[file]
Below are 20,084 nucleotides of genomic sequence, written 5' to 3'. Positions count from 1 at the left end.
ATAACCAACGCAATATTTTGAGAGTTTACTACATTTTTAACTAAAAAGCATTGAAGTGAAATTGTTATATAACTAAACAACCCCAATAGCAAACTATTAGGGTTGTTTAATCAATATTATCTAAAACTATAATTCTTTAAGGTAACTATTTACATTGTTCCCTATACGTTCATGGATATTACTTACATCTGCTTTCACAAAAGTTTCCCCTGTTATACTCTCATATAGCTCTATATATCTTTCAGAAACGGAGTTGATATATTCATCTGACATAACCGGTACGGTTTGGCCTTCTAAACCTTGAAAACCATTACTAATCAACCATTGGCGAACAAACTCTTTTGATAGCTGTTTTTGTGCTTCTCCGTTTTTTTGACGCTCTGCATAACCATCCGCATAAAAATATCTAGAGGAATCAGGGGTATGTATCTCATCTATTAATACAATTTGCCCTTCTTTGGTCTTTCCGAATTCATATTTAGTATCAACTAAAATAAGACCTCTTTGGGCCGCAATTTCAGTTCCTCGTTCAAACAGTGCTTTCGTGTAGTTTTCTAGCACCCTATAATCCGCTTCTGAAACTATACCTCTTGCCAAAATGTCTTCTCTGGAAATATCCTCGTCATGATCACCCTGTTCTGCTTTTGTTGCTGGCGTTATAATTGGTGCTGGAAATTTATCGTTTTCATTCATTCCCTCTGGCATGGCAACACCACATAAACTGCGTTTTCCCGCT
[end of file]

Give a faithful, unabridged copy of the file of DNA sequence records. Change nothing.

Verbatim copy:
Below are 20,084 nucleotides of genomic sequence, written 5' to 3'. Positions count from 1 at the left end.
ATAACCAACGCAATATTTTGAGAGTTTACTACATTTTTAACTAAAAAGCATTGAAGTGAAATTGTTATATAACTAAACAACCCCAATAGCAAACTATTAGGGTTGTTTAATCAATATTATCTAAAACTATAATTCTTTAAGGTAACTATTTACATTGTTCCCTATACGTTCATGGATATTACTTACATCTGCTTTCACAAAAGTTTCCCCTGTTATACTCTCATATAGCTCTATATATCTTTCAGAAACGGAGTTGATATATTCATCTGACATAACCGGTACGGTTTGGCCTTCTAAACCTTGAAAACCATTACTAATCAACCATTGGCGAACAAACTCTTTTGATAGCTGTTTTTGTGCTTCTCCGTTTTTTTGACGCTCTGCATAACCATCCGCATAAAAATATCTAGAGGAATCAGGGGTATGTATCTCATCTATTAATACAATTTGCCCTTCTTTGGTCTTTCCGAATTCATATTTAGTATCAACTAAAATAAGACCTCTTTGGGCCGCAATTTCAGTTCCTCGTTCAAACAGTGCTTTCGTGTAGTTTTCTAGCACCCTATAATCCGCTTCTGAAACTATACCTCTTGCCAAAATGTCTTCTCTGGAAATATCCTCGTCATGATCACCCTGTTCTGCTTTTGTTGCTGGCGTTATAATTGGTGCTGGAAATTTATCGTTTTCATTCATTCCCTCTGGCATGGCAACACCACATAAACTGCGTTTTCCCGCT